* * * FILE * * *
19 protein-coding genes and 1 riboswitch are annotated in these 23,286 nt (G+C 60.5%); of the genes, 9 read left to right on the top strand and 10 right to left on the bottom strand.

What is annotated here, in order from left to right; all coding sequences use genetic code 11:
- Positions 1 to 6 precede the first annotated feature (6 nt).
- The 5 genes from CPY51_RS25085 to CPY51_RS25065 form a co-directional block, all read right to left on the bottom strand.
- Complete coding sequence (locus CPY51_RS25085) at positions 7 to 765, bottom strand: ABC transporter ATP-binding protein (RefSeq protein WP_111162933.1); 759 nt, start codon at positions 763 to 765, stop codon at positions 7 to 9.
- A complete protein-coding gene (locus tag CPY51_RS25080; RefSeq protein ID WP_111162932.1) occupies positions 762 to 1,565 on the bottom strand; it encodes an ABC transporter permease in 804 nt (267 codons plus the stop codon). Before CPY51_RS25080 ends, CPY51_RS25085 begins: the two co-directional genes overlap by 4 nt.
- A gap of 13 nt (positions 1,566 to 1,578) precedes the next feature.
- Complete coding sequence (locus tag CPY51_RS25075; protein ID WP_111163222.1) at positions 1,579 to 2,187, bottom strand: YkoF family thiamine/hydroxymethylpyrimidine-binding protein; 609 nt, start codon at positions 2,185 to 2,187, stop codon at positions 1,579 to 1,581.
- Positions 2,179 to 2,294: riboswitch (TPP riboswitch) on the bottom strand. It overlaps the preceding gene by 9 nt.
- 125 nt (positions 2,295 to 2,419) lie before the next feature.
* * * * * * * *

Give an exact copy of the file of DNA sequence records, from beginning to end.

19 protein-coding genes and 1 riboswitch are annotated in these 23,286 nt (G+C 60.5%); of the genes, 9 read left to right on the top strand and 10 right to left on the bottom strand.

What is annotated here, in order from left to right; all coding sequences use genetic code 11:
- Positions 1 to 6 precede the first annotated feature (6 nt).
- The 5 genes from CPY51_RS25085 to CPY51_RS25065 form a co-directional block, all read right to left on the bottom strand.
- Complete coding sequence (locus CPY51_RS25085) at positions 7 to 765, bottom strand: ABC transporter ATP-binding protein (RefSeq protein WP_111162933.1); 759 nt, start codon at positions 763 to 765, stop codon at positions 7 to 9.
- A complete protein-coding gene (locus tag CPY51_RS25080; RefSeq protein ID WP_111162932.1) occupies positions 762 to 1,565 on the bottom strand; it encodes an ABC transporter permease in 804 nt (267 codons plus the stop codon). Before CPY51_RS25080 ends, CPY51_RS25085 begins: the two co-directional genes overlap by 4 nt.
- A gap of 13 nt (positions 1,566 to 1,578) precedes the next feature.
- Complete coding sequence (locus tag CPY51_RS25075; protein ID WP_111163222.1) at positions 1,579 to 2,187, bottom strand: YkoF family thiamine/hydroxymethylpyrimidine-binding protein; 609 nt, start codon at positions 2,185 to 2,187, stop codon at positions 1,579 to 1,581.
- Positions 2,179 to 2,294: riboswitch (TPP riboswitch) on the bottom strand. It overlaps the preceding gene by 9 nt.
- 125 nt (positions 2,295 to 2,419) lie before the next feature.